The Fantasy Impact of the Sammy Watkins Trade

ORCHARD PARK, NY - DECEMBER 24: Sammy Watkins #14 of the Buffalo Bills celebrates a touchdown reception by teammate Charles Clay (not pictured) by tossing the ball into the stands against the Miami Dolphins during the fourth quarter at New Era Field on December 24, 2016 in Orchard Park, New York. The Miami Dolphins defeated the Buffalo Bills 34-31 in overtime. (Photo by Rich Barnes/Getty Images)

Admit it. The first time you heard that Sammy Watkins had been traded you feared for the worst. You heard the phrase “has been traded” and you likely filled in the rest yourself, “to the IR.” The curveball here wasn’t just the fact that Watkins is fine, but that he’s been traded to the Los Angeles Rams. Now that the dust has settled, most of us are wondering about the fantasy implications of the trade.

The Fantasy Impact of the Sammy Watkins Trade

The Impact on Sammy Watkins

It’s not often that you hear that moving to LA is a downgrade, but that’s the case here. Watkins went from facing the secondaries of the NFC South and teams like the Jets (twice) to the tough NFC West. Don’t get me wrong. Watkins had his fair share of tough match ups when he was with the Bills (most notably facing the improved Patriots’ secondary twice), but his updated schedule includes a brutal week 5 through 15 stretch. During these weeks Watkins faces the following secondary ranks (according to Pro Football Focus): #1 (NYG), #3 twice (SEA), #6 (JAC), #8 (MIN), #11 twice (ARI), and #13 (HOU). In short, as Warren Sharp put it, Watkins could be a sell-high candidate this year.

Jared Goff will need to improve in order for Watkins to be a sell-high candidate, or hopefully more. When you look at the numbers, there is no doubt that going from Tyrod Taylor to Goff is a downgrade. Using Warren Sharp’s directional passer rating tool, there is a remarkable difference between the two passers. In fact, Goff had a higher passer rating in only one zone: deep left (twelve attempts). Even more discouraging is how often Goff threw short of the sticks. Last season Goff threw short of the line to gain 80% of the time with an average first down rate of 15%. That’s not good. In fact, that’s a RoboCop 3 kind of terrible. Goff’s predilection to throw short is bad news for a wide receiver who, according to NFL’s Matt Harmon, ran the nine (the go route) more than any other in the route tree.

However, there is a glimmer of hope for the Goff-Watkins pairing. Since Goff took over as the starter, he targeted Kenny Britt, his top WR, nearly eight times a game. In contrast, last season Watkins averaged six and a half targets per game. If Goff keeps up that rate, and if Watkins plays a full sixteen games, Watkins will be on track for around 125 targets for the season. If he had those targets last season, he would have ranked 21st (four behind Julio Jones) in that category.

The Impact on Jared Goff

Jared Goff, on the other hand, definitely benefits from this trade. It’s not everyday that a former top draft pick joins your offense. As far as what Watkins will bring to the offense, Matt Harmon notes that the new Ram wide receiver is quite good at seven routes: screen, slant, flat, comeback, dig, post, and the nine. Watkins does need to improve on his contested catch conversion rate, which has remained below league average. Outside of contested catches, Harmon also notes that Watkins has above average success rates versus both man and zone coverages. Essentially, this confirms what we pretty much already knew: when Watkins is on the field, he is #goodatfootball.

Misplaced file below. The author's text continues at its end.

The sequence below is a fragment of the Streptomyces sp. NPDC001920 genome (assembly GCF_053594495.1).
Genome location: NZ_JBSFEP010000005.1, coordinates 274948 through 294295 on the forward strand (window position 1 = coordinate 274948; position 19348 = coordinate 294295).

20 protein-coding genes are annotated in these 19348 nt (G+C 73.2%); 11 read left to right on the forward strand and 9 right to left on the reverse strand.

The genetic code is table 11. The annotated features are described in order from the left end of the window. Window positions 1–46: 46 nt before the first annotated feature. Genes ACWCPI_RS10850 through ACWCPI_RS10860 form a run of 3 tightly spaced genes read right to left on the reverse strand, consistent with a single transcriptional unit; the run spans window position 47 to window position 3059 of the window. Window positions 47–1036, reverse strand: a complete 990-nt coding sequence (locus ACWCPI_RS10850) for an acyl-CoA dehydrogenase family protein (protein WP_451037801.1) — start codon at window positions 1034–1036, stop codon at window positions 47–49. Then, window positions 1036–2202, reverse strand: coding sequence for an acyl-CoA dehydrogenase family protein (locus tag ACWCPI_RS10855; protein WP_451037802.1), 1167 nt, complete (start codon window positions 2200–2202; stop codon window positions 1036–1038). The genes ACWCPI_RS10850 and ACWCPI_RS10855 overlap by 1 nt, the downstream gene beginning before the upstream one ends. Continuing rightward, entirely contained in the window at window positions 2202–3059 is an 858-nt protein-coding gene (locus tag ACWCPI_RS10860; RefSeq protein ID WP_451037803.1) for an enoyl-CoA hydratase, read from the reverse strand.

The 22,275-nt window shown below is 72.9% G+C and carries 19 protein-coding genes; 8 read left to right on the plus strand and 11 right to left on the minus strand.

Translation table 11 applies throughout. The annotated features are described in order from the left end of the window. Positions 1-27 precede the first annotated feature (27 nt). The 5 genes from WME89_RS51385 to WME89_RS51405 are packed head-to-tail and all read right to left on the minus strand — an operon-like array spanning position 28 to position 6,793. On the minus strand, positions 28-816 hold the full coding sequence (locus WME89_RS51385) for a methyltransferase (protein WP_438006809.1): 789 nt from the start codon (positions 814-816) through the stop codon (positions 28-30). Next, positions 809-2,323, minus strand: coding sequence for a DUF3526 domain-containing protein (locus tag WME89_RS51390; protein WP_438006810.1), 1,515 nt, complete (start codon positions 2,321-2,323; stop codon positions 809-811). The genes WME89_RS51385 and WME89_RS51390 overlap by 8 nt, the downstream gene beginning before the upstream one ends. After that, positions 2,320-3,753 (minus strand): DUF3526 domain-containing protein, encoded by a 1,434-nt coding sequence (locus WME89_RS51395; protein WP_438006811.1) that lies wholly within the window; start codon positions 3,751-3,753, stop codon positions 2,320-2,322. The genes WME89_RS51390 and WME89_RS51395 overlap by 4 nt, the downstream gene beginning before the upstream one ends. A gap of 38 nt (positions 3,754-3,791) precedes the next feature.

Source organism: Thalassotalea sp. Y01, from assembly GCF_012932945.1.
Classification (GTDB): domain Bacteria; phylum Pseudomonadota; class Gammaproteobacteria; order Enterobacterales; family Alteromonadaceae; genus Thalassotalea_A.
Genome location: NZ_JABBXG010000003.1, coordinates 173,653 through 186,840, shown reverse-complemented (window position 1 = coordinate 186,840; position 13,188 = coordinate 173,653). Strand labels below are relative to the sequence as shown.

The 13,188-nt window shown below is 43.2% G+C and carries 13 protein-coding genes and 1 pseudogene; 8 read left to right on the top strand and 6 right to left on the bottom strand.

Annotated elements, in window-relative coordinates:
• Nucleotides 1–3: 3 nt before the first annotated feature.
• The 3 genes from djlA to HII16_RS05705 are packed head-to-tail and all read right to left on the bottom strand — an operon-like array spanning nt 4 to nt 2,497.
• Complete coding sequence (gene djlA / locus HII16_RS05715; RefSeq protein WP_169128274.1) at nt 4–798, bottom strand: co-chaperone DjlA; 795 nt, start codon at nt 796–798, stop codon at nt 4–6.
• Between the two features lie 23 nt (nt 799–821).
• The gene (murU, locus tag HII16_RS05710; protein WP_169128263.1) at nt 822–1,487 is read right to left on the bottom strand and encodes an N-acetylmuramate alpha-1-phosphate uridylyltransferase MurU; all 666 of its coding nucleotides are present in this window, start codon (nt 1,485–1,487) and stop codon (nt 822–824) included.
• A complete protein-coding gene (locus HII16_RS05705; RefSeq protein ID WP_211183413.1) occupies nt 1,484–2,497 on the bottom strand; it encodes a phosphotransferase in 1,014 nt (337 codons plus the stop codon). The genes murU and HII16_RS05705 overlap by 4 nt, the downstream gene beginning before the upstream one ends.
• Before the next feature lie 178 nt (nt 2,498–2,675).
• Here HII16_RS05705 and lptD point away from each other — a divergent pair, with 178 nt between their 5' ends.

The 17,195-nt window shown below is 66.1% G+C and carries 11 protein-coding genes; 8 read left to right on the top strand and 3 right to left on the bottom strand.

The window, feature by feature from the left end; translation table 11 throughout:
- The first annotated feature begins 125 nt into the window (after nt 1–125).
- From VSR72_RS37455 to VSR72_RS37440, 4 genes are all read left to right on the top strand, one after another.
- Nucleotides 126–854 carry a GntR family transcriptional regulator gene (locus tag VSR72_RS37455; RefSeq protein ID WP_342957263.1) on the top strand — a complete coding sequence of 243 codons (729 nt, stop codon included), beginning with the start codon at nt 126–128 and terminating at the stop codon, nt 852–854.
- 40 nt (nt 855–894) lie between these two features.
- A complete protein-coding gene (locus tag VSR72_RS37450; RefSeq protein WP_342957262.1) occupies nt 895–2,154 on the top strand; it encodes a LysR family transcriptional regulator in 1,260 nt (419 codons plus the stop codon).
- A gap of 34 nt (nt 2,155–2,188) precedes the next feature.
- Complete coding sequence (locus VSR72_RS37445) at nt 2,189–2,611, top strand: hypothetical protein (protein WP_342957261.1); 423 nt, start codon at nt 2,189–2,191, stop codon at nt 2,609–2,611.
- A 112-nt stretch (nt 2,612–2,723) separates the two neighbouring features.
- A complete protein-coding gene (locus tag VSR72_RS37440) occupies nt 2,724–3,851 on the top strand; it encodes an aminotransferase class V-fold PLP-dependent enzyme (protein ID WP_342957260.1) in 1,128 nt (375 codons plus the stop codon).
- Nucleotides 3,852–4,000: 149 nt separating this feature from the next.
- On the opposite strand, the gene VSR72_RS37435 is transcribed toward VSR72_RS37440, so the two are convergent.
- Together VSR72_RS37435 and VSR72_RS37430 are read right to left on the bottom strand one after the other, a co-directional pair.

The person getting bad news here isn’t Goff, it’s Robert Woods. Woods, who was slated to be the top WR, has to make room for Watkins. Given Goff’s struggles last year, there are doubts that the Rams’ offense can support two fantasy wide receivers that are worth starting. Now, if Goff can take a decent step forward, things would change for the Rams. It might not be enough to thrust Woods into fantasy lore, but it certainly would help Watkins and Todd Gurley.

The Impact on Todd Gurley

Gurley logically stands to benefit from Watkins’s arrival. “Logically” is the operative word here. There is essentially no proof of how Gurley performs with a top level wide receiver in the NFL. Well technically that’s not true, but that would include watching the Pro Bowl, which is about as fun as putting down a beloved dog. Seriously. The Pro Bowl is the equivalent of watching Dads re-runs on a loop. I’m sure there’s a demographic out there that enjoys it, but they ought to be too ashamed to admit it.

The Watkins arrival likely means that defenses will have to respect the pass more. In theory, this should mean good things for the running game; however, according to, only 4.7% of Gurley’s carries came against a stacked front. His struggles were less about facing stacked fronts, and more about the offensive line and quarterback play. In reality, Gurley will also need Goff to take a step forward in order to reclaim his prior success.


The deal that sent Watkins to Los Angeles hurt his fantasy value for the upcoming season. Goff now throws the ball to Watkins, which isn’t great for a number of reasons. Watkins also faces a truly rough stretch of secondaries. While injuries may change the look of his schedule, it’s never a good idea to bank on such changes. If you haven’t drafted yet, you need to drop Watkins down in your fantasy rankings.

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